Understanding the Emergence of South Sudan’s Current Violence: Political, Social, and Institutional Explanations
Author: Augustino Ting Mayai
Organization: The Sudd Institute
Type: Weekly Reviews
On December 15th, 2013, gunfire erupted in the South Sudanese city of Juba. At the scene, several soldiers were instantly killed and numerous others injured. The next few hours were punctuated by spread of violence in the city, with authorities concluding the event as being an attempted coup. The battle eventually took an ethnic dimension. Targeted killing ensued between the Nuer and the Dinka in Juba and elsewhere in the country. However, members of other ethnic communities lost their lives, either through crossfire or some degree of targeting, much of which hasn’t been sensitized in the media.
Dr. Riek Machar—having made it out of Juba safely—announced leading the new rebellion against what he calls an undemocratic government led by President Salva Kiir Mayardit, but has denied the orchestration of a coup. Reports show that Dr. Riek has subsequently mobilized thousands of youth mostly from his ethnic Nuer, to fight the government. There are some suspicions that this kind of robust mobilization might have occurred prior to the incident in Juba, an indication of a preplanned coup. While there are evidently political, power, and institutional dimensions to this, instead, it is the ethnicization of the conflict that has been highly popularized. Essentially, the events that preceded the present crisis appear political, and do not necessarily justify resorting to violence.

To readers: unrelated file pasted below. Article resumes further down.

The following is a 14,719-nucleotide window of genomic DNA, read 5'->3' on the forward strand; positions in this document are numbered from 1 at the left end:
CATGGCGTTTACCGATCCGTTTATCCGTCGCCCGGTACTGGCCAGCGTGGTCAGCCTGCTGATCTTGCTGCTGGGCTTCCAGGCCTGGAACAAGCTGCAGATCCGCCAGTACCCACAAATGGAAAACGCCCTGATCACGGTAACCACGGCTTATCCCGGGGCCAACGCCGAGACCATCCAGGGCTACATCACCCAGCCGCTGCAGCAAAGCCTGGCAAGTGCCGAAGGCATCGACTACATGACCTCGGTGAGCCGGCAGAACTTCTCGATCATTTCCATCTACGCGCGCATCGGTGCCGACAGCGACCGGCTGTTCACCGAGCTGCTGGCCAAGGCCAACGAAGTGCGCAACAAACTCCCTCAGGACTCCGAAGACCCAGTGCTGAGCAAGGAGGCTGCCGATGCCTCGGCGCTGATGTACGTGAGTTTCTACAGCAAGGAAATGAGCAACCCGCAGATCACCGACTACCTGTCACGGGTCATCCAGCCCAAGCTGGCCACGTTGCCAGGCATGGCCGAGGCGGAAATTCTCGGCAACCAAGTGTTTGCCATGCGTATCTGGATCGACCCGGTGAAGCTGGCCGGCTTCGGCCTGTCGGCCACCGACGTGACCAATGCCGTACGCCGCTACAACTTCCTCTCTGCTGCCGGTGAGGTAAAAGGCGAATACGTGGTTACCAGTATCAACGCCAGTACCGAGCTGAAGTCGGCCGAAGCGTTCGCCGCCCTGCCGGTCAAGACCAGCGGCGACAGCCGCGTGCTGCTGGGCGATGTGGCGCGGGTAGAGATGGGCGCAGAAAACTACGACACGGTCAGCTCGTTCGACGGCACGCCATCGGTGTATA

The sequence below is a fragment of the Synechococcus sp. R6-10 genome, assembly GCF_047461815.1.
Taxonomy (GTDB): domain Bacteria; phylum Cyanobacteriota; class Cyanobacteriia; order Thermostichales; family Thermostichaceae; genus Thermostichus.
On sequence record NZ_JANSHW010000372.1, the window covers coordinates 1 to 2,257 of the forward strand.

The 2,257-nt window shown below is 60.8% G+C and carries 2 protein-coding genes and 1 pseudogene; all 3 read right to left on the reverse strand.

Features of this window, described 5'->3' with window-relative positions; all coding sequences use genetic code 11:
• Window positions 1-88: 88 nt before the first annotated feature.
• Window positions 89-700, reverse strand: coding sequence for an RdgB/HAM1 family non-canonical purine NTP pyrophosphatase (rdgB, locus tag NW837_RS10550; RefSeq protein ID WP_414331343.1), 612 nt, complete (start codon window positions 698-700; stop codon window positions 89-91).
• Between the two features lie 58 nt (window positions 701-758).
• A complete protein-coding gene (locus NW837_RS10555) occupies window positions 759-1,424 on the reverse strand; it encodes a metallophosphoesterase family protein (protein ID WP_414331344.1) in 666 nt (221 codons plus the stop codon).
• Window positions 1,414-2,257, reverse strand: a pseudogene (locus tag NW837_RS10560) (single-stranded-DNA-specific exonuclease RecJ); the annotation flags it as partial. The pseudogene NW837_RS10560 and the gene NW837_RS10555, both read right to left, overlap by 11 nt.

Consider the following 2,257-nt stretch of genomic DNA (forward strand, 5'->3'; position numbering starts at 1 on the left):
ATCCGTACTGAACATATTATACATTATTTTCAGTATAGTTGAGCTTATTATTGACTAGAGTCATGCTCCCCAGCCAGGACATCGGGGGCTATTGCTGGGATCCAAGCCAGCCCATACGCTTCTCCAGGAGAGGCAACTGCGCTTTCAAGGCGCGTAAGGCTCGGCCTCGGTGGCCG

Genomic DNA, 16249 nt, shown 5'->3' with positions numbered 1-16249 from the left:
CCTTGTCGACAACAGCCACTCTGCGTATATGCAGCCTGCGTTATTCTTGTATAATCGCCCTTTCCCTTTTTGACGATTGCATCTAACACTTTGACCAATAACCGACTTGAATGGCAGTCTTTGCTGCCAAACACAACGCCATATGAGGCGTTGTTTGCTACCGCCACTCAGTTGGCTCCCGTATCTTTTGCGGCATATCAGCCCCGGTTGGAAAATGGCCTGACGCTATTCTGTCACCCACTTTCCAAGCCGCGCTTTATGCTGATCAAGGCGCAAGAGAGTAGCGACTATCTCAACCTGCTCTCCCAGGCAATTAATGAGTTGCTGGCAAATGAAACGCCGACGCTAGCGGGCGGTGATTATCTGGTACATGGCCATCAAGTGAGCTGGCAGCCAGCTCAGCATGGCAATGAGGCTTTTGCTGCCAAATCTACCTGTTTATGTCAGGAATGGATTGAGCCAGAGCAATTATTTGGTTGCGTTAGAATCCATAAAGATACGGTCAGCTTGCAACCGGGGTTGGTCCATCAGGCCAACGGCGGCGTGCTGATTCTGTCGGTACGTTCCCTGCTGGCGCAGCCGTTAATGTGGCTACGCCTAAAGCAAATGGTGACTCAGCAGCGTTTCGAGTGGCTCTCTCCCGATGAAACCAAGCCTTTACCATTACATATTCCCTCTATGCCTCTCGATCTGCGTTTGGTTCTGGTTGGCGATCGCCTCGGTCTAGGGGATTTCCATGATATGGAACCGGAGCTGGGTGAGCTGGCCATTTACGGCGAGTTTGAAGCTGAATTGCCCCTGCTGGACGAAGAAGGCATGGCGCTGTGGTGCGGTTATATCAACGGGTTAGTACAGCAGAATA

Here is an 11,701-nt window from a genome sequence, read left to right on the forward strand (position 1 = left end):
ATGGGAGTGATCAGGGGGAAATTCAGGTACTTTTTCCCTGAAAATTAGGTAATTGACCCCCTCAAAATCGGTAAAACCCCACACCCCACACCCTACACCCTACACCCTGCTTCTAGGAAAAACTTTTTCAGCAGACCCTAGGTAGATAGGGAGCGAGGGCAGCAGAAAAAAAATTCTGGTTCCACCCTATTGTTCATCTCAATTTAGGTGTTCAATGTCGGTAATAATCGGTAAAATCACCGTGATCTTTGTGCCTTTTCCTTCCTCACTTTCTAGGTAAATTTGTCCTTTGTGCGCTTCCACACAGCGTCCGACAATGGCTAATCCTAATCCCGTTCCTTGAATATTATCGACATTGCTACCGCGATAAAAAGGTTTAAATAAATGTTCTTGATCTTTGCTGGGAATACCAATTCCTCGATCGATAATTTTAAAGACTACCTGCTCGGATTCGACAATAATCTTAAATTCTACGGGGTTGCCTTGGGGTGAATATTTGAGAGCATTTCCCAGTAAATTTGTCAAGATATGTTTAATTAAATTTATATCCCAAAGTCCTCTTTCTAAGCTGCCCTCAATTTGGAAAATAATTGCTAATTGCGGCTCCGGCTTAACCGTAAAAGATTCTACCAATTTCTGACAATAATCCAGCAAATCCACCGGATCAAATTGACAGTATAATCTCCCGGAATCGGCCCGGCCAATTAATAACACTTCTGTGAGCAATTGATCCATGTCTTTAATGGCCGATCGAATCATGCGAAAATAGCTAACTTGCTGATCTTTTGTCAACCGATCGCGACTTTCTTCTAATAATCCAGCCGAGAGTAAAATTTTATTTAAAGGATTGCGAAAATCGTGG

This review attempts to analyze political, social, and institutional explanations of the present South Sudanese unrest. The final segment of the analysis presents remedial suggestions.
Augustino Ting Mayai is the Director of Research at the Sudd Institute and an Assistant Professor at the University of Juba’s School of Public Service. He holds a PhD in Sociology, with concentrations on demography and development from the University of Wisconsin-Madison. He currently studies how state effectiveness affects child health outcomes in South Sudan and Ethiopia. Dr. Mayai has written extensively on South Sudan’s current affairs.